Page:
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Old 04-07-2013, 07:33 PM
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Default Re: What is wrong with my roll cast?

If you have a decent overhead cast you should easily have a good roll cast. They are pretty much the same thing. The biggest difference is as you mentioned, getting the rod to load using the water.
In its simplest form, slowly bring the rod up until the tip is past your head and the D-Loop forms behind you. The anchor point should be close to your side. If it's in front of you you not only lose some loading potential but you could hook yourself when the fly leaves the water. Allow the line to stop and plant itself firmly in the water then begin your forward roll cast stroke exactly as you would an overhead forward stroke. Allowing the line to stop plants the line in the water and helps with loading the rod. Many people rush the cast and fail to allow the line to rest and have problems getting a good rod load. Slowly accelerate to a very fast acceleration just before the very firm and deliberate stop. Don't stop low or your fly will stop low and possibly crash into the water and puddle the line.
I just love the grace of good roll casts. There are times in tight streams that the entire day is spent roll casting. They come in handy just picking a fly up in preparation for the next overhead cast, for freeing flies stuck on logs and for getting sinking lines to the surface in preparation for the pick up. A good roll cast is a powerful tool to have.
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Old 04-07-2013, 07:35 PM
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Default Re: What is wrong with my roll cast?

1. Hold the line against the rod handle, then release it at the end of the forward cast, or execute a downward haul. Both of these will insure that there's no slack in the line and that the rod is fully loaded. 2. Make sure you begin the forward cast just before the fly stops moving and the D loop begins to collapase. 3. If you're casting a weight forward line, make sure at least the end of the belly is inside the rod tip. If it isn't, the running line isn't thick enough to transmit all the power of the cast. 4. Make sure you are using a loading move at the start of the forward cast. Begin the cast by keeping your wrist locked and rotating you're body forward - the angle of the rod shouldn't change - then execute your power snap.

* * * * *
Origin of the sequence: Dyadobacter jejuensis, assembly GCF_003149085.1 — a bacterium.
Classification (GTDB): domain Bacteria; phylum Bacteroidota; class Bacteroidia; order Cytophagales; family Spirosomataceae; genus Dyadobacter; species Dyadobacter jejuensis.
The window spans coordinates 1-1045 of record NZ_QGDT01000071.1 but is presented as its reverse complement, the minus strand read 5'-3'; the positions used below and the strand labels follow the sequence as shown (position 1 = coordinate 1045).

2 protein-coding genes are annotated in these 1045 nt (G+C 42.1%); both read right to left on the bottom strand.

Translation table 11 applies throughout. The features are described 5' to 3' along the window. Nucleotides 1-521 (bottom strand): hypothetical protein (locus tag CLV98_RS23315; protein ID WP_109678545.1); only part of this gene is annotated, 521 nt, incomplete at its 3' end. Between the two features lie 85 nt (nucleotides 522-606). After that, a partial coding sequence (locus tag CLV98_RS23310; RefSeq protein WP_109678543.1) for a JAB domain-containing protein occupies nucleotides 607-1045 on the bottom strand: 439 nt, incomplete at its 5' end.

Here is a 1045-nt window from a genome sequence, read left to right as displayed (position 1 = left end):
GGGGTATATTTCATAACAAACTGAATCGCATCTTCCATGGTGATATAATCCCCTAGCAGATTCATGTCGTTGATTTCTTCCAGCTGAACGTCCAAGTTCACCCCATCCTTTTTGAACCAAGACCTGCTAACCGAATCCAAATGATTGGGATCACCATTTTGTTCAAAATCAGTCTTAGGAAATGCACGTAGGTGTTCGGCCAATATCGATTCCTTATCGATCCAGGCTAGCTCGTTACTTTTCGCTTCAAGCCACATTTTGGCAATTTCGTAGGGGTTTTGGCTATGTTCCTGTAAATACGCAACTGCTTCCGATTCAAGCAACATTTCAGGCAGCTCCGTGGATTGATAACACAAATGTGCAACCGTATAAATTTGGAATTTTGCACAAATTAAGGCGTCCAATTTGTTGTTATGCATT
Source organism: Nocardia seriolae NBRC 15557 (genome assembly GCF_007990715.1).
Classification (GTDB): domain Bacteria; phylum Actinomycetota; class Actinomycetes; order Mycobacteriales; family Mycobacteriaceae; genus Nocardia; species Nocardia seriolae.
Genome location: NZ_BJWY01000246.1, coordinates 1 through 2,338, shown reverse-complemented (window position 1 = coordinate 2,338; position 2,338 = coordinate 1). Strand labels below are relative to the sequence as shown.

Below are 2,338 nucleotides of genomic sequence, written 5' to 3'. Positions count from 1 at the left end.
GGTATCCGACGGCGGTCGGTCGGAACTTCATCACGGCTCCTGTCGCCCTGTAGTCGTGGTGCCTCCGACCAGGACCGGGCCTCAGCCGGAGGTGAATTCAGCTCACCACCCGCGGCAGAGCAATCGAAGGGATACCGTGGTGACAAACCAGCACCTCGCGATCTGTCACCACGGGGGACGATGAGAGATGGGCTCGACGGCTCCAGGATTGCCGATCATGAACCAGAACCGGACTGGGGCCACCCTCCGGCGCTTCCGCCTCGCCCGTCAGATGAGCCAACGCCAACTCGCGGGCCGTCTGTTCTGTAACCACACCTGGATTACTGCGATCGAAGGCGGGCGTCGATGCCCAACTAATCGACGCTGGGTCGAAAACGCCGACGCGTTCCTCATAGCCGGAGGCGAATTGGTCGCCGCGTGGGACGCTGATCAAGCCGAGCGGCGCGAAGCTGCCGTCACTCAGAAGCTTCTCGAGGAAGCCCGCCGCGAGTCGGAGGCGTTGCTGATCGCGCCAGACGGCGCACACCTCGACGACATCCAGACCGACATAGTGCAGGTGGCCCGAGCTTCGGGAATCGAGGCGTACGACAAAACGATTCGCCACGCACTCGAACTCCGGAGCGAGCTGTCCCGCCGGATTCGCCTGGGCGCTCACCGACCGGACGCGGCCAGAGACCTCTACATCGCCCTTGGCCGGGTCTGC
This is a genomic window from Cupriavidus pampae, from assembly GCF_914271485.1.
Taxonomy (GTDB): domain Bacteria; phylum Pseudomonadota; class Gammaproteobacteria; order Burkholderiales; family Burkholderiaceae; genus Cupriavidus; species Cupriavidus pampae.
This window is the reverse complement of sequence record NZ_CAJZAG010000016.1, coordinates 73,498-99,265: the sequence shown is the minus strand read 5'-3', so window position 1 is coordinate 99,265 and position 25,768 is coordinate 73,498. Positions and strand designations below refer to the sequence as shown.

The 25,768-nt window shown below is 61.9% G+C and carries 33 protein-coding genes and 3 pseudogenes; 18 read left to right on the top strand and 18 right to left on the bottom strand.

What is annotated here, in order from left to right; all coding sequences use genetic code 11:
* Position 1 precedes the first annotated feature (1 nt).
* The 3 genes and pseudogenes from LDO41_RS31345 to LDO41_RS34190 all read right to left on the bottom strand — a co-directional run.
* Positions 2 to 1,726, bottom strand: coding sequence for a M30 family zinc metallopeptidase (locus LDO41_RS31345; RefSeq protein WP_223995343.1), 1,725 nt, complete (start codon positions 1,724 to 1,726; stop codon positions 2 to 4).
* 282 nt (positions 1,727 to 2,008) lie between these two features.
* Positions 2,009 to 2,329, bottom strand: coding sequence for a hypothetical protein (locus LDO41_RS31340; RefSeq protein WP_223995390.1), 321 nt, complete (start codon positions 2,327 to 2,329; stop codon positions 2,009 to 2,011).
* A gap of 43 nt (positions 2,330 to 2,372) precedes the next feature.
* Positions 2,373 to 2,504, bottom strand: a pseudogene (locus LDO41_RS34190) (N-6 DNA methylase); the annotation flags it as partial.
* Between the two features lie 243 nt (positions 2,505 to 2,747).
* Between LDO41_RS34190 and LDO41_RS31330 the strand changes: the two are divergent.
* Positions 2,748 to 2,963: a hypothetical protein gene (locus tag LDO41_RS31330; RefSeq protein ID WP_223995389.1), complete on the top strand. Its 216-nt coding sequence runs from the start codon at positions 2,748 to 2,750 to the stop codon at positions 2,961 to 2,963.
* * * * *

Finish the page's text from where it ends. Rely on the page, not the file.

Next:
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Old 04-07-2013, 07:45 PM
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Default Re: What is wrong with my roll cast?

Quote:
Originally Posted by mbchilton View Post
I like the video, but I disagree with the meat cleaver analogy. One of the Rajeff brothers uses a wet paint brush to demonstrate. To throw water in a straight line you need to flick the brush forward. Use the same motion with your fly rod. If you bring the rod down hard at the water you will get the poor oval loop Mel talks about. Come down hard, but flick the rod forward. This advice has helped me with my roll cast.
There are many analogies that are used to give newbies an image of the cast. The hammer analogy of pounding a nail into a vertical wall suggests the hard stop. There is the apple on stick analogy that is like the bubble analogy of fly guy.

I do like the paint brush analogy best because it incorporates a flick at the stop to flick the paint off of the bristles. This flick or "micro wrist" is needed to get the rod tip out of the way of the line

There are two elements at work here. One is the hard stop and tipping down or the rod tip to get it out of the way of the following fly line. The other is the direction of the hard stop. This is one of Lefty Kreh's rules => the cast will go in the direction the rod tip is going at the stop.

What I would recommend is that the caster separate these two aspects. The hard stop determines the efficiency of energy transfer for the rod to the line. The direction of the stop determines the direction of the cast.

So work on the hard stop with the micro wrist but vary the directionality until you get a good loop going neither too much in the air or down towards the water.

http://www.fedflyfishers.org/Portals...20Richards.pdf


Quote:
Originally Posted by kingofamberley View Post
From watching videos, I think maybe I was applying too much force too early in the cast, rather than directing it more forwards. Do you guys ever haul while roll casting? Is that a thing?
Yes, you can haul but I would not suggest a beginner do that. Put that line under the finger initially.

For you advanced casters here is an example of a haul during a dynamic roll cast. See the instruction starting at 4:41 in the video below.

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Last edited by silver creek; 04-07-2013 at 08:01 PM.
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Old 04-08-2013, 12:46 AM
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Default Re: What is wrong with my roll cast?

As I just learned recently how to consistently and successfully execute roll casts, you may take this advice with a grain of salt . . .

First, a few words about the videos. They are excellent, and I personally watched Mel K. 's videos probably a hundred times. I learned the belgian cast, the side arm cast, and the double haul just by watching Mel's instructional videos (downUP!). But after nearly five years, the roll cast eluded me so thoroughly that I gave up even trying to roll cast farther than about 20 feet. And then while watching the video yet one more time, I saw two things I'd never seen before.